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Whither high-dose chemotherapy in breast cancer?


Four trials of high-dose chemotherapy with stem cell support in breast cancer in the adjuvant and metastatic settings have shown no long-term disease-free or overall survival gain. This relative failure of a single high-dose therapy we believe opens up the development of a dose-dense approach with block scheduling as the most promising way forward. This intensive chemotherapy can be more easily combined with the newer biological therapies and our prediction is that this will prove to be the most effective treatment in the future for women with poor risk breast cancer.


Our intended pun implies that we have reached a crossroads in high-dose chemotherapy for breast cancer. Is high-dose chemotherapy going anywhere, or should we allow it to wither on the vine? The conclusion of this commentary is that, in its present form, high-dose treatment has not been found to be superior to conventional-dose treatment in either the metastatic or adjuvant setting. However, we should be careful not to 'throw the baby out with the bath water'. Rather, we should look seriously at intensifying chemotherapy with more active drugs, given in different schedules. Our judgement is that using conventional cytotoxic chemotherapy, the approach pioneered by the Memorial Sloan-Kettering Hospital, New York, USA, with 'dose-dense' chemotherapy given in a 'block schedule', is likely to produce the best results [1]. However, there is also now much to be gained from looking at biological agents in combination with conventional chemotherapy, particularly with the recent encouraging results with the use of trastuzumab (Herceptin, Genentech, San Francisco, CA, USA) [2].

High-dose chemotherapy in breast cancer has been a controversial issue for some time. Several phase 2 trials showed promising results in patients with chemotherapy-responsive metastatic disease, when the data were compared with the outcome in historical control individuals [3,4]. However, most recently published randomized trials demonstrate a lack of effectiveness in both the adjuvant and metastatic settings [5,6,7,8]. The trials of Bezwoda and coworkers from South Africa [9,10,11,12] remained the only important positive evidence for high-dose chemotherapy, until the publication of the onsite review of the Bezwoda studies [13] and the investigator's admission of serious scientific misconduct. Although international commentators [14,15] have suggested that further trials of high-dose chemotherapy should be carried out, our view is that such studies will have to be innovative enough to persuade oncological clinical investigators worldwide that this approach is worth investigating further.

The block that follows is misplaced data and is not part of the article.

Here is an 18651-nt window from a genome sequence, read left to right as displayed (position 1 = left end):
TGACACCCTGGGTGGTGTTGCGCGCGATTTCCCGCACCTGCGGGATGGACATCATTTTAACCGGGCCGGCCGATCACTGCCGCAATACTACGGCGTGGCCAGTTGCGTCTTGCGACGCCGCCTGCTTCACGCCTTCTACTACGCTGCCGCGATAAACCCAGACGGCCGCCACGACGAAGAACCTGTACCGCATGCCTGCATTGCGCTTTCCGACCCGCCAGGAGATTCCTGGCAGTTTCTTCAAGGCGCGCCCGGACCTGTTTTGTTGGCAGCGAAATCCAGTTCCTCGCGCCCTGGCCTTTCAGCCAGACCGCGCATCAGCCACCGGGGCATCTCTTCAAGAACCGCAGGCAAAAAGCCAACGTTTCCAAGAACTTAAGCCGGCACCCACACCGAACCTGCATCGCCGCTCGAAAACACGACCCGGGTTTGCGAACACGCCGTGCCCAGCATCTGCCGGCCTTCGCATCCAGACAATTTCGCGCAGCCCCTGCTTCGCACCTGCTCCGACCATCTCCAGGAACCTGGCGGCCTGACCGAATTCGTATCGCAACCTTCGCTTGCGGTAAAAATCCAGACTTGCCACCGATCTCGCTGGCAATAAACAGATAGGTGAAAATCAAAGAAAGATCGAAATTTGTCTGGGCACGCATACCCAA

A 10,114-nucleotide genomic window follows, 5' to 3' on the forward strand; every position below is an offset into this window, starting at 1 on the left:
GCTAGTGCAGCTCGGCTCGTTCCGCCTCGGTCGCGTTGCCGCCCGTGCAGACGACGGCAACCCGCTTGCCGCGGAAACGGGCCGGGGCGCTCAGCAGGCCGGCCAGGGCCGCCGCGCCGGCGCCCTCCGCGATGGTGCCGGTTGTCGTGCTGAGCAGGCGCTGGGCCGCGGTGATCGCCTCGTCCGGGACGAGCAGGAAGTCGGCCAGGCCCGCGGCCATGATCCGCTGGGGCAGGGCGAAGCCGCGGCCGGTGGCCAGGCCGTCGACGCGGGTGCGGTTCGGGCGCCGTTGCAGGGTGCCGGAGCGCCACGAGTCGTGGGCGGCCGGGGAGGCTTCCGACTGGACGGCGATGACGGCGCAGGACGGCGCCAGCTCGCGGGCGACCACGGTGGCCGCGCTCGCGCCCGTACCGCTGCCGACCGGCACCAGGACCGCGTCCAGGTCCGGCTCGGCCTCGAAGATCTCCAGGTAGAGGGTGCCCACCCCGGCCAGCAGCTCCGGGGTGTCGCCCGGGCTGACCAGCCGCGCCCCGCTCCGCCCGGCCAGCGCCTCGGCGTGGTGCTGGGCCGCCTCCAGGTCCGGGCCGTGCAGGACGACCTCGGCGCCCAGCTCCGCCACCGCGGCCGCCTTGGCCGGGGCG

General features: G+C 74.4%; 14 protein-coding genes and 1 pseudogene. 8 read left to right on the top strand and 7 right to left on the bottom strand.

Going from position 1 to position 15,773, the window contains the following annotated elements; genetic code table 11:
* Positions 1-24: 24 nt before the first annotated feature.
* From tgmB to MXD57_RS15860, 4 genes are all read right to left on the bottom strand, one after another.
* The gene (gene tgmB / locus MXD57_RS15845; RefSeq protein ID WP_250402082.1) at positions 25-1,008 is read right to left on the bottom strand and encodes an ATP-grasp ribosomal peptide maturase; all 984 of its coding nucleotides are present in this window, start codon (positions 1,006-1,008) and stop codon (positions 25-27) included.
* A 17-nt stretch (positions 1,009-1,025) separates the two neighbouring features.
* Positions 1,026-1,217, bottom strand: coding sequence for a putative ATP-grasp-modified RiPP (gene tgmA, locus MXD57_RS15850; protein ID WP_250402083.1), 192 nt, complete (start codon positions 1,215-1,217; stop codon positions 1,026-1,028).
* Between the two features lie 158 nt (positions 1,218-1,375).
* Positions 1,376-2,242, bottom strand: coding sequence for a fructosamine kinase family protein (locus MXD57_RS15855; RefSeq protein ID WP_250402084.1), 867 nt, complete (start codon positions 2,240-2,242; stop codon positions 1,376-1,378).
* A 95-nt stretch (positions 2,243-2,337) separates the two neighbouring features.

The concept of dose intensity is based on the hypothesis that a single or tandem exposure to very high doses of chemotherapy will eliminate any remaining tumour cells, and thereby result in a cure. High-dose treatment is based on escalating the dose of chemotherapeutic agents, in particular alkylating agents, which will result in severe bone marrow depression. The technique of autologous bone marrow transplantation and more recently the use of peripheral blood stem cells to restore marrow function have made this approach possible.

There is considerable in vivo evidence that dose intensification can improve responses in breast cancer. One of the first studies was performed by Bonadonna et al [16]. Those investigators analyzed two of their clinical trials retrospectively, and reported that patients who received a higher percentage of the intended dose of chemotherapy had a significantly longer disease-free survival. Review of patients in adjuvant and palliative breast cancer trials [17,18] suggested a linear dose-response relationship for patients receiving conventional doses of chemotherapy. This was particularly steep once the threshold intensity had been surpassed. A prospective study by the Cancer and Leukemia Group B [19] confirmed that both pre-menopausal and postmenopausal women receiving high or moderate doses of cyclophosphamide, doxorubicin and fluorouracil had significantly better disease-free and overall survival than those receiving low doses. A meta-analysis of 14 studies with higher doses without bone marrow support in metastatic breast cancer showed a survival advantage, although this was modest [20].